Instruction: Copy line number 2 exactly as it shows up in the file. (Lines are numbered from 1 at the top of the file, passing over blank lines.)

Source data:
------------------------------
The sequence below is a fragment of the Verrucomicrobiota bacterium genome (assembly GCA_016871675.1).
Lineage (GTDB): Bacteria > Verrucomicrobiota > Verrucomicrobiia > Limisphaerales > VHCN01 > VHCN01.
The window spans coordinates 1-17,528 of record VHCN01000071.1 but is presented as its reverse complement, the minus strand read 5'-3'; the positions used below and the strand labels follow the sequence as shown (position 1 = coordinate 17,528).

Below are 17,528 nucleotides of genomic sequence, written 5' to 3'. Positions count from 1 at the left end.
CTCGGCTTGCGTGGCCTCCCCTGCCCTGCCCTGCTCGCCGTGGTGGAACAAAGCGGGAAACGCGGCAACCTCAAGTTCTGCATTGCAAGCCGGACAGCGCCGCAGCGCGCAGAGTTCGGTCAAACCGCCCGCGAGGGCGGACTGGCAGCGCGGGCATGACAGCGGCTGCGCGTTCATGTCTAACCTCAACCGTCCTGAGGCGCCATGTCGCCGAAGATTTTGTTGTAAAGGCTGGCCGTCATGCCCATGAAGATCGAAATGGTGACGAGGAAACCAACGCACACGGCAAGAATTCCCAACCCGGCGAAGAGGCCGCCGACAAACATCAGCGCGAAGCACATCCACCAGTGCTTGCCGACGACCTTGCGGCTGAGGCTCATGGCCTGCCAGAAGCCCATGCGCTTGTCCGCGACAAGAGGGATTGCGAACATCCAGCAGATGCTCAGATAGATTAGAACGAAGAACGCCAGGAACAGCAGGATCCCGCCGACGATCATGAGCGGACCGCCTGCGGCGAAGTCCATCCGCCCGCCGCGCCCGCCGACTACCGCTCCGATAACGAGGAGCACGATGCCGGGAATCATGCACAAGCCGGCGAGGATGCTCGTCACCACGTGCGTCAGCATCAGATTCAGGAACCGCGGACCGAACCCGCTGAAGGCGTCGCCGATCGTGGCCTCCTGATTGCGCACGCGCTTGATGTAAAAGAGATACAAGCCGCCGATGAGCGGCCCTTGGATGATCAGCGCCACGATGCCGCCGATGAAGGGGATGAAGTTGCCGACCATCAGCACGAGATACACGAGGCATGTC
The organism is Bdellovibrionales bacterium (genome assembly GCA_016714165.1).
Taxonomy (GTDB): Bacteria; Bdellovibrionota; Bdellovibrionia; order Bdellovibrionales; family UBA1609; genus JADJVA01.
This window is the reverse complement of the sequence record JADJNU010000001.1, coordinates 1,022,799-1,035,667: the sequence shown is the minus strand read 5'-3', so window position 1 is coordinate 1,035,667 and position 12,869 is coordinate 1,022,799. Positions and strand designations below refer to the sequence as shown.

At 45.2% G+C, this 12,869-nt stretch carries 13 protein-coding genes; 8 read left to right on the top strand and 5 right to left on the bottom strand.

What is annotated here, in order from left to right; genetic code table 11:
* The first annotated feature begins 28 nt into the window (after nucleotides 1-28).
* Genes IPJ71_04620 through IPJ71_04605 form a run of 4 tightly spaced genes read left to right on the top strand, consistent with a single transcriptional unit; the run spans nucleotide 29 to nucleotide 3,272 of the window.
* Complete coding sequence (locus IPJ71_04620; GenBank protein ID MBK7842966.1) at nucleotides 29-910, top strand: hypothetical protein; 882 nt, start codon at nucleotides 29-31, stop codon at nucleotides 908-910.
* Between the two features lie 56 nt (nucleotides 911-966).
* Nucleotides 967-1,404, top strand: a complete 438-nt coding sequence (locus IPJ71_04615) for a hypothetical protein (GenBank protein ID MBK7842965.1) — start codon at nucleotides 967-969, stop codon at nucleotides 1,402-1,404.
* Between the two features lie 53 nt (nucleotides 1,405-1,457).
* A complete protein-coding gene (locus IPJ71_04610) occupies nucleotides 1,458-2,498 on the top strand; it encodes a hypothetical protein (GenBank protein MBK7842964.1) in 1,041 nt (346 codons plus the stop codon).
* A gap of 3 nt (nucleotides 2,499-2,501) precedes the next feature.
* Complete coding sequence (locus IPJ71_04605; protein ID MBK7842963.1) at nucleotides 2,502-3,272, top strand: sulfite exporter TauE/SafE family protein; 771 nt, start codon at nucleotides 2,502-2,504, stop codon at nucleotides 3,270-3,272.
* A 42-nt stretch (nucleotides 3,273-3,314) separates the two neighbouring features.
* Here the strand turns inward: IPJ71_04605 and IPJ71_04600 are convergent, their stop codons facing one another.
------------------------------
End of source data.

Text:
Lineage (GTDB): Bacteria > Verrucomicrobiota > Verrucomicrobiia > Limisphaerales > VHCN01 > VHCN01.